Doctors diagnose about 2000 adults with uveal melanoma, a cancer of the eye, every year. In half of cases, the disease metastasizes to the liver. For these patients treatment options are scarce. Researchers at the Sidney Kimmel Cancer Center (SKCC)—Jefferson Health and the Icahn School of Medicine at Mt. Sinai found that a compound extracted from the Christmas berry primrose plant stops the cancer’s growth in preliminary tests. With further testing, the discovery could lead to new therapeutic options for patients with uveal melanoma.
“I’m very optimistic,” said Jeffrey Benovic, Ph.D., Thomas Eakins Endowed Professor of Biochemistry & Molecular Biology at Thomas Jefferson University and an Associate Director with the SKCC, who led the new work. “If the results are confirmed in animal models and eventually humans, it could offer a new way to treat metastatic uveal melanoma patients down the road,” he added.
Dr. Benovic and team published their findings in the journal Molecular Cancer Research.
Uveal melanoma (UM) is the most common eye cancer in adults. The cancer forms in melanocytes, the cells that make pigment. Although the condition differs from melanoma of the skin, both cancers are lethal. Uveal melanoma accounts for about 5 percent of all melanoma cases. Surgery or radiation is the go-to treatment for patients with primary UM that has not spread to other parts of the body. But metastases occur in about half of cases. The cancer most often travels to the liver. Once the cancer has spread, patients often only have a year or so to live as no effective therapies yet exist.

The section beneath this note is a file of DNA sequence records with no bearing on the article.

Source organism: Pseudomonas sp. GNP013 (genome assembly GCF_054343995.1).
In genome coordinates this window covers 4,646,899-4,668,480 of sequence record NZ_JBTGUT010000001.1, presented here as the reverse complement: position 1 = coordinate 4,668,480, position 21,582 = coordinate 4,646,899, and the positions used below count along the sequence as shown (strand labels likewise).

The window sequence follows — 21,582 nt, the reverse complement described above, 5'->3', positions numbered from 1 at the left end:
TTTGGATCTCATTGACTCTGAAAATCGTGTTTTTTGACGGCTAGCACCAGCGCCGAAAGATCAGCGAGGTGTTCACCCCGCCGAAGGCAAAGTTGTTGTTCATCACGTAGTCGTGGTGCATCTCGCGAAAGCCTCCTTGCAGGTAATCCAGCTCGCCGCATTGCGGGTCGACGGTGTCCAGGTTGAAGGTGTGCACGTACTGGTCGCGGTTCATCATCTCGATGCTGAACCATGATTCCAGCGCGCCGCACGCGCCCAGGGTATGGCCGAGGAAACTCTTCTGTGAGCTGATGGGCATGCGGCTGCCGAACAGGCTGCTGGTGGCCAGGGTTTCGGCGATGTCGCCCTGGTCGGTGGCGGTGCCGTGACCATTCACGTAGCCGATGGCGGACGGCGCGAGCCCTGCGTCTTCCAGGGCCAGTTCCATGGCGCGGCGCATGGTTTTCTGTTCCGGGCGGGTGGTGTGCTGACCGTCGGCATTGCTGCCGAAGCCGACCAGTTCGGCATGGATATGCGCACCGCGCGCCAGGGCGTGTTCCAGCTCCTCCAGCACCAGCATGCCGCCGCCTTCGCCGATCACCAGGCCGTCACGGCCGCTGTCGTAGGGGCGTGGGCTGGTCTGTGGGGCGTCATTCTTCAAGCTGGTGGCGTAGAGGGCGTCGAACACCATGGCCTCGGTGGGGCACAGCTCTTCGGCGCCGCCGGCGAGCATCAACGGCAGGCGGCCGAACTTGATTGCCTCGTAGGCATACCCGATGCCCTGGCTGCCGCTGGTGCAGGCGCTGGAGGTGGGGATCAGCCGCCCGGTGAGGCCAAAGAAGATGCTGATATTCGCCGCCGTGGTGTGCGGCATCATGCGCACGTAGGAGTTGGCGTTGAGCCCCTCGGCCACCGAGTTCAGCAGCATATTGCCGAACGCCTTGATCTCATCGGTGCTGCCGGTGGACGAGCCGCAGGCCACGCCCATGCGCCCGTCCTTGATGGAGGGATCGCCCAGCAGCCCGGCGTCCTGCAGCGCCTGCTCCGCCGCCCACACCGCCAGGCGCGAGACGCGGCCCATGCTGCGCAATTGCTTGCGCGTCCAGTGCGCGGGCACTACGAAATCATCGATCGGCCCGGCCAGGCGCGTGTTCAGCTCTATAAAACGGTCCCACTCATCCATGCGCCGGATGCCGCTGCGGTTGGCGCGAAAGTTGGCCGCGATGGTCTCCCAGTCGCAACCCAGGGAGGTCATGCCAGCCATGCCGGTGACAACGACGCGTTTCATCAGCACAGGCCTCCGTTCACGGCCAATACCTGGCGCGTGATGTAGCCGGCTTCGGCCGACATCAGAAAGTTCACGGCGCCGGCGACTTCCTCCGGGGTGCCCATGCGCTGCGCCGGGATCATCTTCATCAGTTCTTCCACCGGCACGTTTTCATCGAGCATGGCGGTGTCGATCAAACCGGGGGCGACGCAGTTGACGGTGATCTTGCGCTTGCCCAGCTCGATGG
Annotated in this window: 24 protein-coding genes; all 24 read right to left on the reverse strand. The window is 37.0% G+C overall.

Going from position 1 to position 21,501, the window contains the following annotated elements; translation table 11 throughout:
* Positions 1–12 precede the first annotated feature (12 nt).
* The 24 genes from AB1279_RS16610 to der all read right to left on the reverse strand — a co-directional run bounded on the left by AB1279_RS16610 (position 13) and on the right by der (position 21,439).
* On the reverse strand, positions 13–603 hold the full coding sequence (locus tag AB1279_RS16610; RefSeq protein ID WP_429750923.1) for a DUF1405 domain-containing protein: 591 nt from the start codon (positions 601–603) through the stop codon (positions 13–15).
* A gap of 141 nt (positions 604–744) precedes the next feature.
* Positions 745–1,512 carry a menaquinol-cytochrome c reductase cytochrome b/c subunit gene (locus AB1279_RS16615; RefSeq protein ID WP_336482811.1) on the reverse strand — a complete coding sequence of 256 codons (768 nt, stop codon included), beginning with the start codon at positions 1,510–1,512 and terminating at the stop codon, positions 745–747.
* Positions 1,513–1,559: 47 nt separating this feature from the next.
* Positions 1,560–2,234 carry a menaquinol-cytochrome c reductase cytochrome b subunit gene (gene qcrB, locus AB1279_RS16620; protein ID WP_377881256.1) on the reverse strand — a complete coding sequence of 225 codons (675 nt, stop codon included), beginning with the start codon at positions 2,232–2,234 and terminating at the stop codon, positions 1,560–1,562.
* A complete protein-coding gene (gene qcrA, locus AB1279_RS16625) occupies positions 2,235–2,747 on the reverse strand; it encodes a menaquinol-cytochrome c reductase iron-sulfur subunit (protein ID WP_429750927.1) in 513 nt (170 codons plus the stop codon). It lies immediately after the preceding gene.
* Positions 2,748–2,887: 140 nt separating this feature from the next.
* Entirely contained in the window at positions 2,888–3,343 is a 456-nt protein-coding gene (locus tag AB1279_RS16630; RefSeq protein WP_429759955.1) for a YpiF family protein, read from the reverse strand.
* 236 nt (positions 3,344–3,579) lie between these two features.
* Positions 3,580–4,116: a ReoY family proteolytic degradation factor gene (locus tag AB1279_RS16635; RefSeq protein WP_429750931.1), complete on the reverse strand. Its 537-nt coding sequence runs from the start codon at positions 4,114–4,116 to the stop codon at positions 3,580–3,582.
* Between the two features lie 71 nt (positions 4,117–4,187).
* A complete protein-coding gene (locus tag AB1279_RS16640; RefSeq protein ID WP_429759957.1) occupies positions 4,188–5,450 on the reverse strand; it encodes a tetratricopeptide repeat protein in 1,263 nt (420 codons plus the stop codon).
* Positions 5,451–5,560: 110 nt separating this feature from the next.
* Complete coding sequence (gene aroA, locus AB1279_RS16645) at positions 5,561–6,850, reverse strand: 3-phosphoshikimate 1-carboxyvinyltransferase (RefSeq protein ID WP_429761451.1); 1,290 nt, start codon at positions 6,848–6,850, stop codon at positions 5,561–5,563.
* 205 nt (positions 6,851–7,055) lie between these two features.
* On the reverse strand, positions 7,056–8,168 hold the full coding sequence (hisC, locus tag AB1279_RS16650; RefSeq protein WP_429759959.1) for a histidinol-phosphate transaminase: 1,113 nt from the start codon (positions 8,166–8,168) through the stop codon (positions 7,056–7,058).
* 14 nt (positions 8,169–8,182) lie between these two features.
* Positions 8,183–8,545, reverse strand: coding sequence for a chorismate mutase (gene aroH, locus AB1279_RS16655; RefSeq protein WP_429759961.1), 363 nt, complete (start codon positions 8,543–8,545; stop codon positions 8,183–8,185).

The researchers tested whether a compound derived from an ornamental plant in the primrose family known as Ardisia crenata, might be able to fight the disease.
The compound, dubbed FR900359, or simply FR, was discovered 30 years ago from the plant’s leaves.
FR works by blocking a particular type of G protein that sits on a cell’s membrane, called Gq—an important signaling molecule. But a subset of these proteins are mutated in uveal melanoma, turning on a molecular pathway that leads to cancer growth.
Dominic Lapadula, a graduate student in Dr. Benovic’s lab, grew three different types of uveal melanoma cells that have the cancer-spurring mutations in the lab. Then he treated the cells with FR.
“We didn’t expect it would work because previous research suggested a related compound called YM-254890 did not inhibit the mutated forms of the proteins found in uveal melanoma,” said Dominic Lapadula. “But lo and behold, FR very effectively blocked the growth of the uveal melanoma cells.” When the uveal melanoma cells were treated with small amounts of FR, the cells appeared to revert from cancer cells to typical melanocytes. “FR appears to be able to help reset the cells back to their normal state,” Dr. Benovic said. “Ideally that’s what you want.”
Higher doses of FR killed the cells, the researchers report in the new study. The results suggest the compound could be an effective drug to treat uveal melanoma one day.
This study emanated from a team effort within the Cancer Cell Biology and Signaling program in the SKCC in collaboration with Dr. Julio Aguirre-Ghiso at the Icahn School of Medicine at Mt. Sinai. Next, Dr. Benovic would like to repeat the findings in a mouse model of uveal melanoma. To do so, he’ll team up with Takami Sato, MD, Ph.D., Director of the Metastatic Uveal Melanoma Program at Jefferson. The program is one of the only centers dedicated to both research and treatment of the disease.
“I’m hopeful FR and related compounds will reset the cancer cells in the mouse model as it did in the cells we grew in the lab,” Dr. Benovic said, “getting it one step closer to testing in humans.”
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